I always knew guzzling two litres of water a day was over the top | Emma Beddington

A new study cuts the traditional public health target down to size. What a relief: it’s never pleasant to drink a cold, flavourless glass of nothing

Finally – finally! – the scientific breakthrough I’ve been waiting for. Not the incredible recent progress on Alzheimer’s or the huge strides towards eliminating HIV, though, sure, that stuff is good, I suppose. It’s the paper suggesting public health guidelines to drink two litres of water a day are probably over the top. “The current recommendation is not supported scientifically at all,” according to my new hero, Yosuke Yamada of Japan’s National Institute of Biomedical Innovation, one of the study’s authors.

Having grown up before Big Hydration got its unpleasantly moist claws into the world, I don’t get on with water, never have. Days go by without me feeling compelled to drink any: I find my thirst is adequately quenched by imagining how unpleasant it would be to drink a cold, flavourless glass of nothing.

I can’t, in good conscience, claim it’s never done me any harm. A nutritionist recently told me that fatigue, brain fog and headaches – all regular events – are usually signs of dehydration; I always assumed they were just facets of my delightful personality. My optician told me I had the driest eyeballs she had ever seen, a fact I have been relating with misplaced pride ever since: I imagine them like little bundles of tumbleweed, rolling dustily around my sockets (no wonder they itch).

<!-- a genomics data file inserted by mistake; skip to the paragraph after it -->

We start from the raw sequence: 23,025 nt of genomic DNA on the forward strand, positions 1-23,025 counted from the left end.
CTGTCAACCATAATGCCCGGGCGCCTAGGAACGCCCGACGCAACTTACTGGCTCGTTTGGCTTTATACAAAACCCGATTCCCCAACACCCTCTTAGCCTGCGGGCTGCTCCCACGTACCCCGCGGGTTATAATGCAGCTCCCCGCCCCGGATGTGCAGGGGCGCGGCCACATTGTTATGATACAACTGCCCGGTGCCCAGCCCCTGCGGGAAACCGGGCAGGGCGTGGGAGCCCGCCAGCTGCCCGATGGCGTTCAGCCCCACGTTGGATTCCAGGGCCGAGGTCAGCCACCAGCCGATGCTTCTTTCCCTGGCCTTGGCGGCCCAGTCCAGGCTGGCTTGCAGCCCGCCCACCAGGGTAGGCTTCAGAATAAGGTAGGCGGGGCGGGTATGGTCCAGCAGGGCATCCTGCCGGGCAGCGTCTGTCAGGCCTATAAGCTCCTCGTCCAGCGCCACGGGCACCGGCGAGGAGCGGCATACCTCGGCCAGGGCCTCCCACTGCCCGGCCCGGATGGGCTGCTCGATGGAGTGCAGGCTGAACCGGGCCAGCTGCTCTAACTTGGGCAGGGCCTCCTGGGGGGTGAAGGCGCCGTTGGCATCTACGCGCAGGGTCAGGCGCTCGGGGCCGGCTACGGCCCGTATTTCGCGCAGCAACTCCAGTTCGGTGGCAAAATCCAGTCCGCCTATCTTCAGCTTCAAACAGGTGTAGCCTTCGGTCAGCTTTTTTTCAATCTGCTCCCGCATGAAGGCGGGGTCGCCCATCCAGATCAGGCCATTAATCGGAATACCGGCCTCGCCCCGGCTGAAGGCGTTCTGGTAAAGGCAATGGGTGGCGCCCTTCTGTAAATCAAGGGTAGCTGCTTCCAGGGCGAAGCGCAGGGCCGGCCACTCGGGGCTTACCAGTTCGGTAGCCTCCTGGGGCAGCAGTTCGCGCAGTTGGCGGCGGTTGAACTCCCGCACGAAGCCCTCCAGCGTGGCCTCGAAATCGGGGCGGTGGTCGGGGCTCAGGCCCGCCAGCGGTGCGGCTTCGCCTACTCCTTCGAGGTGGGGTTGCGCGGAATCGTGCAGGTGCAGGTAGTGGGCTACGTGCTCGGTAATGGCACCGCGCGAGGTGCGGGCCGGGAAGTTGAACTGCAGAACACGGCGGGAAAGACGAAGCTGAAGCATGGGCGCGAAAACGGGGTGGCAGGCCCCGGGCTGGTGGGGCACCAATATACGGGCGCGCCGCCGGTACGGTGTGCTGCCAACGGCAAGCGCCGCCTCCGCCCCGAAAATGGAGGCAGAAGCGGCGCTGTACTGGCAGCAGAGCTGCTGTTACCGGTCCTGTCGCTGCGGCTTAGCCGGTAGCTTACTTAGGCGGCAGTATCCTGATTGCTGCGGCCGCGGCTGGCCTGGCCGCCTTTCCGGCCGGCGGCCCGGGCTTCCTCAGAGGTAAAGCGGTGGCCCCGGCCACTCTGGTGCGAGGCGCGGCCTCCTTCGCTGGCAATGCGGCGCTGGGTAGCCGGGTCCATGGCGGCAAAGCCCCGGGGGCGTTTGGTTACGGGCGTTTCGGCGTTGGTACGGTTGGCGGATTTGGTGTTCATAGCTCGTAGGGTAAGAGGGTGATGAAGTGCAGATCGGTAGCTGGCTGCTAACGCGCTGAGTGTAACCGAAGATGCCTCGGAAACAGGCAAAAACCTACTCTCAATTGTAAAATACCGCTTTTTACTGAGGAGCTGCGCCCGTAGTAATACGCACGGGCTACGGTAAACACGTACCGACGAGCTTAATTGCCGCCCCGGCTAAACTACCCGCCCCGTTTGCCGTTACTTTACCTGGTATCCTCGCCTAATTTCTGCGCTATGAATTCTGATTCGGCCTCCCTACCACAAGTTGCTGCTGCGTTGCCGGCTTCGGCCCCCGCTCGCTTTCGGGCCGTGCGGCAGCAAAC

On some weird level, I like the thought that things could be better if I drank. Water is my “in case of emergency, break glass” last resort. Fully hydrated, I might spring into exuberant life like those desiccated desert frogs that survive years without moisture do when it rains. It’s nice to pretend that’s an option.

My self-sabotage is slightly vindicated by the study’s conclusion that (a frankly still excessive) 1.5 to 1.8 litres is probably sufficient for most. “You can get about 50% of your water needs from food,” Yamada added, as long as your diet isn’t solely bacon, bread and eggs (did a full English hurt him?). The study also highlighted the cost of producing all that unnecessary drinking water: by eschewing it, I’m actually doing everyone a favour. You’re welcome.

  • Emma Beddington is a Guardian columnist


Emma Beddington

The GuardianTramp

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